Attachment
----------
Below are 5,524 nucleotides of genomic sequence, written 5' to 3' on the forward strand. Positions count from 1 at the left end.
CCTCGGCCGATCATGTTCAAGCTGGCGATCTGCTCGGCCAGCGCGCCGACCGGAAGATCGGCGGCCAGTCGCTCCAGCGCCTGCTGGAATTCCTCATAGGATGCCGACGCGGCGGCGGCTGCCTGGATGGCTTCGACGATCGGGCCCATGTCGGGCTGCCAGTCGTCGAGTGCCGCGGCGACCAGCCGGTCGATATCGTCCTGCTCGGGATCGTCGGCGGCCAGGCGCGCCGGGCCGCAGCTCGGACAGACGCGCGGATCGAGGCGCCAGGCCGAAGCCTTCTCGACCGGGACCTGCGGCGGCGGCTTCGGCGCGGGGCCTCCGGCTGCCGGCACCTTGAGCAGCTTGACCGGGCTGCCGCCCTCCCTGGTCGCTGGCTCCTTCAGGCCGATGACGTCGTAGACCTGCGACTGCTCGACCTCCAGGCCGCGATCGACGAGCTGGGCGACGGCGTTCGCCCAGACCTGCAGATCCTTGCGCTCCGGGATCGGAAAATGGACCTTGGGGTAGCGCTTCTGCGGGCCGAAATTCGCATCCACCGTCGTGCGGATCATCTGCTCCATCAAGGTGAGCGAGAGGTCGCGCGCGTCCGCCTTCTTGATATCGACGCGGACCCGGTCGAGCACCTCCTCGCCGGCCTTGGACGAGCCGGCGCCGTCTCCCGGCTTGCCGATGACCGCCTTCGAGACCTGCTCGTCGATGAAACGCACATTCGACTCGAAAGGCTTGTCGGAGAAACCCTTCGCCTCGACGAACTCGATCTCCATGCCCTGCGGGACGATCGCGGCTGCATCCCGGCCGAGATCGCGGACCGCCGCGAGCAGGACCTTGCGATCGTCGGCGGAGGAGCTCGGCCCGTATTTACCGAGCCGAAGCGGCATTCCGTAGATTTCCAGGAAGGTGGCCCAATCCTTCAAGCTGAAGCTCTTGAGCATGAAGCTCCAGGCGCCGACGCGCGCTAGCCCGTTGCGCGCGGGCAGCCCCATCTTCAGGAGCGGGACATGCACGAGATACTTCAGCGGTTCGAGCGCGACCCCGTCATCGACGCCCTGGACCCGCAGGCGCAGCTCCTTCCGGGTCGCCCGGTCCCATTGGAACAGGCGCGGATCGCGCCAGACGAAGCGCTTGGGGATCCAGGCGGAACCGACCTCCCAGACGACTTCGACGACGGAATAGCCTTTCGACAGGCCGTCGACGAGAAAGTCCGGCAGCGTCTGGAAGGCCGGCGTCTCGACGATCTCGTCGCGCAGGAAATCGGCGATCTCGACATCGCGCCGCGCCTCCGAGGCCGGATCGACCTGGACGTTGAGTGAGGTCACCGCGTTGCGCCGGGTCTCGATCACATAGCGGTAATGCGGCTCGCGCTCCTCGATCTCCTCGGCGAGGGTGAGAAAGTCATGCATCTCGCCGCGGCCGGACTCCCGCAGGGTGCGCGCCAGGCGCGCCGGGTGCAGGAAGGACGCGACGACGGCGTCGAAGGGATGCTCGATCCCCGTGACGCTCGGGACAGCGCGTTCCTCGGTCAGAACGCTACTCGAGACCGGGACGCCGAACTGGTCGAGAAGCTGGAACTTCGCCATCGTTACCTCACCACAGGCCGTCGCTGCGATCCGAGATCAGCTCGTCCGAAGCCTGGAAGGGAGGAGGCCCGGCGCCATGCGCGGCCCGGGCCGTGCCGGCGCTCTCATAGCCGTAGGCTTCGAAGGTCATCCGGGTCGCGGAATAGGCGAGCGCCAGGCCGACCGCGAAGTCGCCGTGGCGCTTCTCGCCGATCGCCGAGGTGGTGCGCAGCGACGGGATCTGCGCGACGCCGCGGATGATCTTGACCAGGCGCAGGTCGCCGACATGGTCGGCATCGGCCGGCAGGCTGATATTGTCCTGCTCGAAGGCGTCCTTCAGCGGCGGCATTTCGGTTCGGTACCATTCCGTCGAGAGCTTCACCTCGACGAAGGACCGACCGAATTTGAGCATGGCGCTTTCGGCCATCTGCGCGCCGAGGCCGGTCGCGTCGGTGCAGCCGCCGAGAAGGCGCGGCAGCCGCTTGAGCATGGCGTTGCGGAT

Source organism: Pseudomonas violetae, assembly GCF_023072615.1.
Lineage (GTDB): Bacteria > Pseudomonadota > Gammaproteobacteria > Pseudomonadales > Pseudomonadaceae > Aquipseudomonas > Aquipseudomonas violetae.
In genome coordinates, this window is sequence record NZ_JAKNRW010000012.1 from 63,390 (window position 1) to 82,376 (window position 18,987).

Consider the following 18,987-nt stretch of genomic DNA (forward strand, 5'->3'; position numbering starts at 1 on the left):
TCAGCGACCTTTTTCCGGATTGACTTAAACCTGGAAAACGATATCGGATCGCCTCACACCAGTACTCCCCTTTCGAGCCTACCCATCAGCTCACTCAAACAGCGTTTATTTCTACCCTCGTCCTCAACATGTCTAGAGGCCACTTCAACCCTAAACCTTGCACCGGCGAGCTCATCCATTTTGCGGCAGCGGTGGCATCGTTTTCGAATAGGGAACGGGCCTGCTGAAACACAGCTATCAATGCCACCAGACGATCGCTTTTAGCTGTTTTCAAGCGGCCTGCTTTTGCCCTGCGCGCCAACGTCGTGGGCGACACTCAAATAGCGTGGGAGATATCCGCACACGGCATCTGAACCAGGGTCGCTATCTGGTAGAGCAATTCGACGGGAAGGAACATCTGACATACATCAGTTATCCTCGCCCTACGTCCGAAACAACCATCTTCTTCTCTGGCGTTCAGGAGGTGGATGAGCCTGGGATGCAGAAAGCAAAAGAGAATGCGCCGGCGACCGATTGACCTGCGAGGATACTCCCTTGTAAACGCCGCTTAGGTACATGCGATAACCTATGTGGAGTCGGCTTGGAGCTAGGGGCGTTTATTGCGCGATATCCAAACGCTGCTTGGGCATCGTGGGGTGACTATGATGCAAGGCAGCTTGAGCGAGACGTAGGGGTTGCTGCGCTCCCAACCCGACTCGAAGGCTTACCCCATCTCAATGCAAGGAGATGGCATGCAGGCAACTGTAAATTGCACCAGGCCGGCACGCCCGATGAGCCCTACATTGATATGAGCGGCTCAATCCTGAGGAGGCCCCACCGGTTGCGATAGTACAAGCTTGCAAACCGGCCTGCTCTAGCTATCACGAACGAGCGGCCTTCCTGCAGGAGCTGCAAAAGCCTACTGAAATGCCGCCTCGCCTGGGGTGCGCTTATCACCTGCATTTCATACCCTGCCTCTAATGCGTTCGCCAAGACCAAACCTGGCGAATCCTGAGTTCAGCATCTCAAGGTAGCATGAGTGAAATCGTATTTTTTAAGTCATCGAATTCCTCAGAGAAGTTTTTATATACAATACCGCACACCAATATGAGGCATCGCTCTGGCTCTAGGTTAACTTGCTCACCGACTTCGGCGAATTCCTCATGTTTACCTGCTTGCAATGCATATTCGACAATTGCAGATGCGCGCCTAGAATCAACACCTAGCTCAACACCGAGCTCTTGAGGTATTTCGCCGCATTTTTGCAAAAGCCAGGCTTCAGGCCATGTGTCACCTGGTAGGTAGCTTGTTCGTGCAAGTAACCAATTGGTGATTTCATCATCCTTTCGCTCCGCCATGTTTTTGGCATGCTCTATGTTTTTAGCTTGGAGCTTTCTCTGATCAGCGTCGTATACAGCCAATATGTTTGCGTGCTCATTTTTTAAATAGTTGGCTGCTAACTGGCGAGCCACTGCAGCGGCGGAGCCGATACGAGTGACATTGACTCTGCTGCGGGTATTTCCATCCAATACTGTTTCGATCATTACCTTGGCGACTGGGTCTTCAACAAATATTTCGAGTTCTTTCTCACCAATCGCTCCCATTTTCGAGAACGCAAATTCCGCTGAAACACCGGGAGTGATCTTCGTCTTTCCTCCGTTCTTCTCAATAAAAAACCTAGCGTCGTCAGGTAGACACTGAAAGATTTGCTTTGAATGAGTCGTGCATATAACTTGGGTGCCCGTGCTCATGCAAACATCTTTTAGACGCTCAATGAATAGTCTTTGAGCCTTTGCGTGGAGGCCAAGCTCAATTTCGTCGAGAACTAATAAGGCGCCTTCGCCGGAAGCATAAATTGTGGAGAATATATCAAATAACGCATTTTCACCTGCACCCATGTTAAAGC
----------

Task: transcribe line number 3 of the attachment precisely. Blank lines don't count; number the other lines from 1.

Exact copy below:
Source organism: Pseudomonas violetae, assembly GCF_023072615.1.